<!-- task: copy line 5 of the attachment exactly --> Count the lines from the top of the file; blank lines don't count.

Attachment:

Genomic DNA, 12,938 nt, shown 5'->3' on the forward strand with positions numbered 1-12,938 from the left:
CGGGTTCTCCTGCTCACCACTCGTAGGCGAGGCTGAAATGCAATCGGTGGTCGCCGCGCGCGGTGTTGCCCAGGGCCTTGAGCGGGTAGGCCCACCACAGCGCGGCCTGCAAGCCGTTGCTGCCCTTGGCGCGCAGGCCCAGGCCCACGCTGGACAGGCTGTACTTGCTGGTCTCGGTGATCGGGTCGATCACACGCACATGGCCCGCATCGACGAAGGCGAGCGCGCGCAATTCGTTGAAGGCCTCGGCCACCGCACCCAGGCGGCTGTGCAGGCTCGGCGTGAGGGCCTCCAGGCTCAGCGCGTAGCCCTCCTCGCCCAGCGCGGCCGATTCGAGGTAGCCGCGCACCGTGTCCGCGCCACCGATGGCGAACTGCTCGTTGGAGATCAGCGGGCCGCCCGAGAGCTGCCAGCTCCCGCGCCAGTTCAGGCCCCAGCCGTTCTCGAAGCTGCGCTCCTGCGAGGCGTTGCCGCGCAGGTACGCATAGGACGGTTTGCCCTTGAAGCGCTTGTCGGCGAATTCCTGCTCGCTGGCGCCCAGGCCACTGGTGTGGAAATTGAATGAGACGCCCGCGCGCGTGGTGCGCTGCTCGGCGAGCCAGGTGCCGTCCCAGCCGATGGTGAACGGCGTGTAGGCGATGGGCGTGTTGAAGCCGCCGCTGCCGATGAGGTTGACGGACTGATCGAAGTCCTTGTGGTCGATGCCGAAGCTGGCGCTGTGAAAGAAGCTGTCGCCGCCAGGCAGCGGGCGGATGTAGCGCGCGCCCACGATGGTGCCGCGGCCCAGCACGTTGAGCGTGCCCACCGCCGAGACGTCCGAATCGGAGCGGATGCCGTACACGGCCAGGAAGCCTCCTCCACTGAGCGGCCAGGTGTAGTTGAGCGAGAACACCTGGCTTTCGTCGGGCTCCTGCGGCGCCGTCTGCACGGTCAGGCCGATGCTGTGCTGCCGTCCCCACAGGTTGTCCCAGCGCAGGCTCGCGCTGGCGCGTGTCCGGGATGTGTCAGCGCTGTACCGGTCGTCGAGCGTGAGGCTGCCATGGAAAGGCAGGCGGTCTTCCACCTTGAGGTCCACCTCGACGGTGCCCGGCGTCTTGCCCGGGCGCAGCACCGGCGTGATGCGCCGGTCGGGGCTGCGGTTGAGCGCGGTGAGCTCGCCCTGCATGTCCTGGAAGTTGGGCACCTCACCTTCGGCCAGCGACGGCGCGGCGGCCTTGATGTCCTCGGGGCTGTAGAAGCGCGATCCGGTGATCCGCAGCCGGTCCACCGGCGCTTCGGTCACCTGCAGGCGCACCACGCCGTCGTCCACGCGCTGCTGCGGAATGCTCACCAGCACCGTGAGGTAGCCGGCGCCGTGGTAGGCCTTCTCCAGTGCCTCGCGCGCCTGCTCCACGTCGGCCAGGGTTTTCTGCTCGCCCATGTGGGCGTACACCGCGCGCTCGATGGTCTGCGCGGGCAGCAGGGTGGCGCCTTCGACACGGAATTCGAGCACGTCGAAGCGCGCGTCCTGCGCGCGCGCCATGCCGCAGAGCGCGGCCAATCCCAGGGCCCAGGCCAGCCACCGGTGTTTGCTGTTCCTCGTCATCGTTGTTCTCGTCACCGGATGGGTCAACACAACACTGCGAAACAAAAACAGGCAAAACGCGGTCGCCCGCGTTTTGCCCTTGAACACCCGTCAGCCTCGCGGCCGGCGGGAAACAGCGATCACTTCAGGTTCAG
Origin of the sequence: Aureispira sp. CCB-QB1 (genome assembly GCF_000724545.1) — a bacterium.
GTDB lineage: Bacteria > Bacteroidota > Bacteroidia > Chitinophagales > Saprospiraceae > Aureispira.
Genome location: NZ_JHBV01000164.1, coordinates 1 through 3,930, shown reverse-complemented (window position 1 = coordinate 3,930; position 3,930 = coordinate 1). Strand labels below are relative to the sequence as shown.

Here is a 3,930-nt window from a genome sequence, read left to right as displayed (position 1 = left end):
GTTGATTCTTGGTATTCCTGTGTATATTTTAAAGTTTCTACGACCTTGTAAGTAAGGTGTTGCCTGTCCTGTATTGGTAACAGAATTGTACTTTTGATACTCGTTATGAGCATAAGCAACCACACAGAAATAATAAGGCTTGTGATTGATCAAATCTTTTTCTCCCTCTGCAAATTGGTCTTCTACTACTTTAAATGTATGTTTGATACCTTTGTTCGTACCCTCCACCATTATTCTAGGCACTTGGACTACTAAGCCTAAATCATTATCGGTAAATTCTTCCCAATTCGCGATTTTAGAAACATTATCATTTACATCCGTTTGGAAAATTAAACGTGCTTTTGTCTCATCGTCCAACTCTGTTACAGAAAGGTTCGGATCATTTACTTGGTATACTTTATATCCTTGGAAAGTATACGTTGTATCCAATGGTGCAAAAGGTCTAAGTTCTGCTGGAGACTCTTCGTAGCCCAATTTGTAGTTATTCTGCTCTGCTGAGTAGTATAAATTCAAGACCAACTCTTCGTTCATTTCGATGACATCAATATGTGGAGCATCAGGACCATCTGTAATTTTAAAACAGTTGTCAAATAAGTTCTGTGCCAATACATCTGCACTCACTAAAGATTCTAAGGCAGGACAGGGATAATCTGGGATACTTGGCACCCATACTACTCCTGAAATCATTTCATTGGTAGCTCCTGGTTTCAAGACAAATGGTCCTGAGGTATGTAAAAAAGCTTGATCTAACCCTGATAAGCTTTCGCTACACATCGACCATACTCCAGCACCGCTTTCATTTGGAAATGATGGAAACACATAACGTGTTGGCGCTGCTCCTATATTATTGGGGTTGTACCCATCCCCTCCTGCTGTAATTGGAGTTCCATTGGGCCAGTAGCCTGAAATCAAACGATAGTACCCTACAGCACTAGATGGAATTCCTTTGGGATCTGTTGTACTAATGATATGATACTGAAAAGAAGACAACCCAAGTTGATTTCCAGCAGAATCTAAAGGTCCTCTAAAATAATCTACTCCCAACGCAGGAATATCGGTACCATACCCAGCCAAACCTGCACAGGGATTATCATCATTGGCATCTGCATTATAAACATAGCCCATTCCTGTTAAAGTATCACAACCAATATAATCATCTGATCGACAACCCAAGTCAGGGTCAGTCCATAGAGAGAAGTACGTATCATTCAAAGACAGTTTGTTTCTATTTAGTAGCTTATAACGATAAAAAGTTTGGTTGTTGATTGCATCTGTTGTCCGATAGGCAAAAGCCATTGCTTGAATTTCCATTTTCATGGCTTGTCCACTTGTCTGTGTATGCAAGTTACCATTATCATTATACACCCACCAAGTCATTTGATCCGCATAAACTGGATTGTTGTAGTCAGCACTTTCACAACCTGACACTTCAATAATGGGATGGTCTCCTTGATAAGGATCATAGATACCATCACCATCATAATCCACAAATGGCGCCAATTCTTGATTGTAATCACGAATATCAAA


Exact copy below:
Genome location: NZ_JHBV01000164.1, coordinates 1 through 3,930, shown reverse-complemented (window position 1 = coordinate 3,930; position 3,930 = coordinate 1). Strand labels below are relative to the sequence as shown.